Few Czechs regularly work from home, according to the latest Eurostat figures. Indeed, less than 4.0 percent of Czech employees conduct work business from their place of residence. That is beneath the EU average and far lower than in neighbouring Austria, where the figure stands at 9.5 percent.
Most Czechs are familiar with the English-language term “home office”. However, according to a Eurostat survey entitled “Working from home in the EU”, just under 4.0 percent of Czechs were regularly doing so in 2017.
The average figure for European Union states stood at 5.0 percent. The Netherlands had the highest percentage of people commonly working from home last year, with 13.7 percent. Romania was lowest, with 0.4 percent.
Iva, a computer programmer, outlined her reasons for working from home in an interview with Czech Radio.
“I frequently make use of home office, I’d say one or two days a week. The usual reason is dealing with practical matters, or dealing with work tasks that require a lot of concentration – the calm at home suits me.”
Officials at the Czech Ministry of Labour and Social Affairs have taken steps to try to make home office a more common practice in this country. But so far in vain, says spokesperson Martin Bačkovský.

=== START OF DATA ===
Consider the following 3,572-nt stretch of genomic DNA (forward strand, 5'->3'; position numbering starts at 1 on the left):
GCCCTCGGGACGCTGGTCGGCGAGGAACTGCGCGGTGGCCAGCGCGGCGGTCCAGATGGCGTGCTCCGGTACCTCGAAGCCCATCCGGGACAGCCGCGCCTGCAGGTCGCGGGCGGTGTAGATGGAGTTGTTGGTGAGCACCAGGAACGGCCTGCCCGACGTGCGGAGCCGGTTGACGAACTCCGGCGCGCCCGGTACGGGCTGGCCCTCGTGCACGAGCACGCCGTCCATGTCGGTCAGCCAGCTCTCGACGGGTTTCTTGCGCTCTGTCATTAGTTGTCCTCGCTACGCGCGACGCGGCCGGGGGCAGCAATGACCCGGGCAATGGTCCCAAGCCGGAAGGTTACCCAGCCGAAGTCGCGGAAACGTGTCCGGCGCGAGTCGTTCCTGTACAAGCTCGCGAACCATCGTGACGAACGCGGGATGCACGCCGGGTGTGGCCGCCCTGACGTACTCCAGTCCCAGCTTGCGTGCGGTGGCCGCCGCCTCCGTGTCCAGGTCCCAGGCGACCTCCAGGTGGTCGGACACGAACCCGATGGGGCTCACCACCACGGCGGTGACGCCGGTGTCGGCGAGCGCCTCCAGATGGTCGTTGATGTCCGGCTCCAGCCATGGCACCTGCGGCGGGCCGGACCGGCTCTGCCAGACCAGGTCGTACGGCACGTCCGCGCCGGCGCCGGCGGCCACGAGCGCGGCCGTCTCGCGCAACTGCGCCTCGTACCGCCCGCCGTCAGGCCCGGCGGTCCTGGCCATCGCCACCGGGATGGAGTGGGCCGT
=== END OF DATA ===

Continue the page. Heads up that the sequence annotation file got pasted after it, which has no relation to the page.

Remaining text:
“With the aim of motivating employers to make greater use of home office, in 2016 the Ministry put forward an amendment to the Labour Code. It was intended to clearly define the rights and responsibilities of employees. However, discussion of the amendment was abandoned in the second reading during the last electoral period.”
Radek Špicar is deputy president of the Czech Confederation of Industry. He told Czech Radio that employers will eventually have to come around to the idea of staff working remotely.
“A certain conservatism on the part of some employers is acting as a brake on the development of alternative work arrangements, including home office. Unfortunately bosses think that only somebody they can see through the glass door of their office is actually working. But that’s changing. It has to: millennials who are now entering the labour market are demanding alternative arrangements, and employers will have to adapt to that in the future.”
The head of the Czech Confederation of Trade Unions, Josef Středula, is more sceptical about the concept.
“In our view, home office shouldn’t be seen only as a benefit. For instance, there is the issue of work place injuries. These are very complicated situations that need to be resolved between the employee and the employer before actually working from home occurs.”
5.0 percent of Czech women avail of the opportunity to work from home, compared to 3.0 percent of men, Eurostat found.